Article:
Know When to Hold, Know When to Roll

As a game master it’s important to know when to ask for rolls. There are some game master’s who are roll happy and will request rolls for most tasks at any time. In my opinion rolling should be a dramatic action, it should mean something. As a player if I have to make five checks to track kidnappers through the wilderness there should be five distinct, individual situations that require checks. Assuming there is no significant difference in the situation of Tracking Check 3 from Tracking Check 1 the action is redundant and is breeding failure out of prior success or vice-versa. A character should not have an 180 degree about face without a discernible impetus.

Perhaps the biggest transgressor of unnecessary, undramatic rolls is thievery. Locked doors, traps, treasure chests and more. If you have a party who has slain all the baddies in a chamber and during the looting phase decide to open a locked treasure chest there is no need to roll the thievery. The party is going to get the loot within the chest, either by taking 20 on lock picking or if need be bashing the thing to pieces. If it is within the capabilities of the party to open the chest just concede they open the chest. There are a few times where this may not the case however.

1. The chest has an armed trap mechanism.

2. There are time sensitive events in play. A take 20 action runs the risk of more baddies showing up, catacombs collapsing on the party, the villain gets away etc.

3. The chest is beyond the skill of the party to open. The treasure is in a dweomer vault made with long lost technology the PCs will need to learn about to break into, or find the key.

“So What?” Test

This is the simple check I make when writing adventures for my games. Any time I think a check is called for I think of the repercussions of PC(s) failure. “If the PCs fail to unlock this iron door, so what?” Do they fail to enter an armory bristling with mundane weaponry? Assuming your PCs are carrying sufficient arms & armor failure means nothing, no need to call for a roll if the PCs really feel like entering the room. Now this changes dramatically if the PCs are escaping slaves/prisoners, mundane weapons and armor are very important. The armory will help PCs even the field in a combat encounter. This definitely requires a roll, doubly if there is a chance a wandering guard/slaver may stumble upon them in the process.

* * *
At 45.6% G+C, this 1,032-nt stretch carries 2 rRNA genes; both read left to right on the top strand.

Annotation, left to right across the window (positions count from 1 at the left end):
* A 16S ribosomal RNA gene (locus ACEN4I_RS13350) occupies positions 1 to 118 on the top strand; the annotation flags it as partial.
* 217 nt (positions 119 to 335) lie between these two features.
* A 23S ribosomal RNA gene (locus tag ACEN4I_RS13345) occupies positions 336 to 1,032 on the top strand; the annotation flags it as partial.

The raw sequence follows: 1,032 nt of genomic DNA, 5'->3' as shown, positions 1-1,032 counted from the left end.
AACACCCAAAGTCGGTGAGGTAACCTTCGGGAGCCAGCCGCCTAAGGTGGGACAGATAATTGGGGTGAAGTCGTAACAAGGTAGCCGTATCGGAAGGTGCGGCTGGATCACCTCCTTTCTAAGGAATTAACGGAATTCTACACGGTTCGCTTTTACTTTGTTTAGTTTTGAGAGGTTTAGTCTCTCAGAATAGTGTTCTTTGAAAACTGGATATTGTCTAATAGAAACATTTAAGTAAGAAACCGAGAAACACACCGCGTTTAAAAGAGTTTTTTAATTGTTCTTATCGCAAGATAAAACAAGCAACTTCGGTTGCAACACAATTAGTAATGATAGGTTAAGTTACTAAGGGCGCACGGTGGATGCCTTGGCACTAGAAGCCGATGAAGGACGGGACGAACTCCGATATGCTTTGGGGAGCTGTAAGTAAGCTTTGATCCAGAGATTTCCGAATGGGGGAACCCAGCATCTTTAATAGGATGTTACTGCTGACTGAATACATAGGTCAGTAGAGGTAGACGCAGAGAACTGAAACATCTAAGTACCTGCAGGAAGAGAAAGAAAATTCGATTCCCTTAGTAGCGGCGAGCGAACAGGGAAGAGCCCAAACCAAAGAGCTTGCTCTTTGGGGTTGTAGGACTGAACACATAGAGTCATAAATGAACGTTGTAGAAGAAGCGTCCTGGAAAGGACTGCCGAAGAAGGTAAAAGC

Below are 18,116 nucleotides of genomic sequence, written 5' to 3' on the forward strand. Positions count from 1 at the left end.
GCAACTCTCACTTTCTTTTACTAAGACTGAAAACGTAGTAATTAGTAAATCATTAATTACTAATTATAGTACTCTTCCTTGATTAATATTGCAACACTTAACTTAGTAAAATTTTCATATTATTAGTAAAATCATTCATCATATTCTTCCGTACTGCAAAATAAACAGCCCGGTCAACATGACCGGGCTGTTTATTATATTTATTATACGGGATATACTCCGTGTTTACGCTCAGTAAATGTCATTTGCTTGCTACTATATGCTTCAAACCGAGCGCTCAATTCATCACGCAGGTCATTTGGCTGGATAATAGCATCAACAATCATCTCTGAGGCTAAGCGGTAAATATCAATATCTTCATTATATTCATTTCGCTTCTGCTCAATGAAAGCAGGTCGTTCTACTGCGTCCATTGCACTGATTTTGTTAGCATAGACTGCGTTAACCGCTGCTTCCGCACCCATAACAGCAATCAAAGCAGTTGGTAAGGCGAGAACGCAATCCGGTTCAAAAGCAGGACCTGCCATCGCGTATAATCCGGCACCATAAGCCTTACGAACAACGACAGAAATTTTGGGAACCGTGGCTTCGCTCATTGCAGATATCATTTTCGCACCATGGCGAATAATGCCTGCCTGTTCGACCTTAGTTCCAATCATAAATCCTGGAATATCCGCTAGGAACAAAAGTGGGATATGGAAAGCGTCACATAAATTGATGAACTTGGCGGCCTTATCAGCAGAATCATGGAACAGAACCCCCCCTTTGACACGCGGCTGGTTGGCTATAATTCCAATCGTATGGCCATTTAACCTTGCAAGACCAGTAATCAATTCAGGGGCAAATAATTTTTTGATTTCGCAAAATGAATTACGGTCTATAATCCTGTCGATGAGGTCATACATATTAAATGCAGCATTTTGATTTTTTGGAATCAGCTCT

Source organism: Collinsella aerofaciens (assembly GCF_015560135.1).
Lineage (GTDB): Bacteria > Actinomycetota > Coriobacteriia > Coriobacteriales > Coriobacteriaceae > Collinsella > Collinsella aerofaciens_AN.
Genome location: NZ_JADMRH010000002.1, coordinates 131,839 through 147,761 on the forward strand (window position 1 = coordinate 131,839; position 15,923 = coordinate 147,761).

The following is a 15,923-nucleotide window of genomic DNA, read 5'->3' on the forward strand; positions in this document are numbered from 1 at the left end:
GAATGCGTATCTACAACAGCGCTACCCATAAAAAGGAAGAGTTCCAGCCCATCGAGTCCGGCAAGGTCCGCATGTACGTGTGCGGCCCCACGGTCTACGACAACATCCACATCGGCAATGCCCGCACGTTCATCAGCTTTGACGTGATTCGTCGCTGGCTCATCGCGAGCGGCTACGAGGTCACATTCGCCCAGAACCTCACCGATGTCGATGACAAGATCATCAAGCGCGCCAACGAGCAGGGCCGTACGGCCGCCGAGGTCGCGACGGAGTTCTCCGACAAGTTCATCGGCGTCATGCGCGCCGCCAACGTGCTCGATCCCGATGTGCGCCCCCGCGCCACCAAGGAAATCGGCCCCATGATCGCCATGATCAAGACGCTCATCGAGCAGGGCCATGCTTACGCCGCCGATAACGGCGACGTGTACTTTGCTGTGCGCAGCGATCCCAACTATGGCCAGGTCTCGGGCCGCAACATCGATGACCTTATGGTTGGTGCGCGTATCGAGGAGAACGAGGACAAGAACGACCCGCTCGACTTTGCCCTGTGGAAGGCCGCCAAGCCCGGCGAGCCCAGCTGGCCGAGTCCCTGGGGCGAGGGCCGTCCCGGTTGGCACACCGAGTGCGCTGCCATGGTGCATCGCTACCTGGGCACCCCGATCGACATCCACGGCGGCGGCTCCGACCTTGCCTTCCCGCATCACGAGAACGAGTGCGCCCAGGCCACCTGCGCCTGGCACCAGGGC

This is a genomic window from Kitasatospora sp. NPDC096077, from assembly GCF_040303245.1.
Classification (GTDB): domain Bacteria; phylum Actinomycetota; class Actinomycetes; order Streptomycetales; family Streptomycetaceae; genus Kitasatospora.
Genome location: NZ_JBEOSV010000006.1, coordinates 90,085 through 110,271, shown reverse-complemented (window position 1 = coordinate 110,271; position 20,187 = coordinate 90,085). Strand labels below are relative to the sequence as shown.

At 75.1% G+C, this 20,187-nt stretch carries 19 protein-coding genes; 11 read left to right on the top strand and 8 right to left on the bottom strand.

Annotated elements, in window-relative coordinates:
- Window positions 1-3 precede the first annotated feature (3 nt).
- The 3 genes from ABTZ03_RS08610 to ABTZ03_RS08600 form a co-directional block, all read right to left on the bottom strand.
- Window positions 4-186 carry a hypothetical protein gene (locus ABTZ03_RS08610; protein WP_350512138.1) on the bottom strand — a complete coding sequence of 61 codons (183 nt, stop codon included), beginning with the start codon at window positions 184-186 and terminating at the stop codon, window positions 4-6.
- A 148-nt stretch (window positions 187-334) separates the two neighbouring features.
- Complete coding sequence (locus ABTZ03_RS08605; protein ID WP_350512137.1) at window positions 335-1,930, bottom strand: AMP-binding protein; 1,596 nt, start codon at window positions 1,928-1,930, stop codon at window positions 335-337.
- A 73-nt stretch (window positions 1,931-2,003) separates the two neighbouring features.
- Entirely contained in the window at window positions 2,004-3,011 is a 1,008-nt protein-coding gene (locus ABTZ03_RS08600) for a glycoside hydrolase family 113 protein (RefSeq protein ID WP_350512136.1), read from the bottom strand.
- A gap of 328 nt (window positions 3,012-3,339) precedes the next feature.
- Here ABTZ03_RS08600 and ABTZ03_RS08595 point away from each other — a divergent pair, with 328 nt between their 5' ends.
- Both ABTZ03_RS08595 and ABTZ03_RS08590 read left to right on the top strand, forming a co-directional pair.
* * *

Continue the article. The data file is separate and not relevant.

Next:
Dead End Failures

Make sure when writing adventures and calling for tests you don’t write the adventure into a dead end. PCs are “Pants-on-Head-Retarded” (Cred to Yahtzee’s Zero Punctuation) and will do everything the wrong way if at all possible. Why, who knows? So if that locked iron door from the example above leads the climax of the adventure and is the only way in or out failure becomes a dead end. Even with a laughably low Difficulty Challenge the rogue will somehow roll a natural 1, break his lock pick off in the door and set himself on fire meaning the adventure has nowhere to go. Best case scenario the fighter gets off an amazing natural 20 strength check and like some sort of super strength mutant cyborg knocks the iron door off its hinges.

The best way to avoid this is not to create bottlenecks where the adventure’s success hangs on a single roll. Bottlenecks are fine if you want to have a dramatic scene the group will be forced to come across so long as it does not hold potential for a dead end failure. Secret passage/doors are not an answer for the previous dead end failure example. Adventuring groups, in my experience, find a very small percentage of hidden passages and secret rooms. Unless you’re some sort of masochist and want to play out the PCs combing every inch of the current dungeon for a hidden passage.

Backdoor Dead End Failures

Exercise backdoor options for dead end situations. Here are some common ways to avoid dead ends.

  • Provide an alternate ‘fail safe’ solution
  • Find someone/something that can solve problem
  • Workaround/Detour option

For the iron door it is plausible that someone on the party’s side of the door has a key to the door. Let the PCs find someone who had a key or key ring (almost a necessity if no character has any thieving abilities). A key guarantees the PCs can get through the door.

There is almost a certainty there are people/monsters beyond the iron door. If the PCs bang on it long enough someone is going to come investigate and open the door. Allow them to hear someone on the other side of the door (no listening check).

Provide an alternate route and avoid the bottleneck altogether. It is of importance to realize any time you create a forking path the party may decide to use that path and potentially end up running through the adventure/dungeon backwards; BE PREPARED. You can use a secret passage here but the PCs should not have the potential to also fail missing it. Leave it partially open and let the party discover it first. They may decide to go through the passage upon discovery or come back to it later if they fail picking the iron door’s lock.

So make sure you know when to call for rolls and when to assume success/failure. Your games will not only run faster and smoother it will provide better dramatic pacing. Tell me about your experiences with this topic in the comments or suggest future topics!

One Reply to “Know When to Hold, Know When to Roll”

  1. Pingback: Improving DC/TN in D&D, Dynamic Adjudication | Red Ragged Fiend

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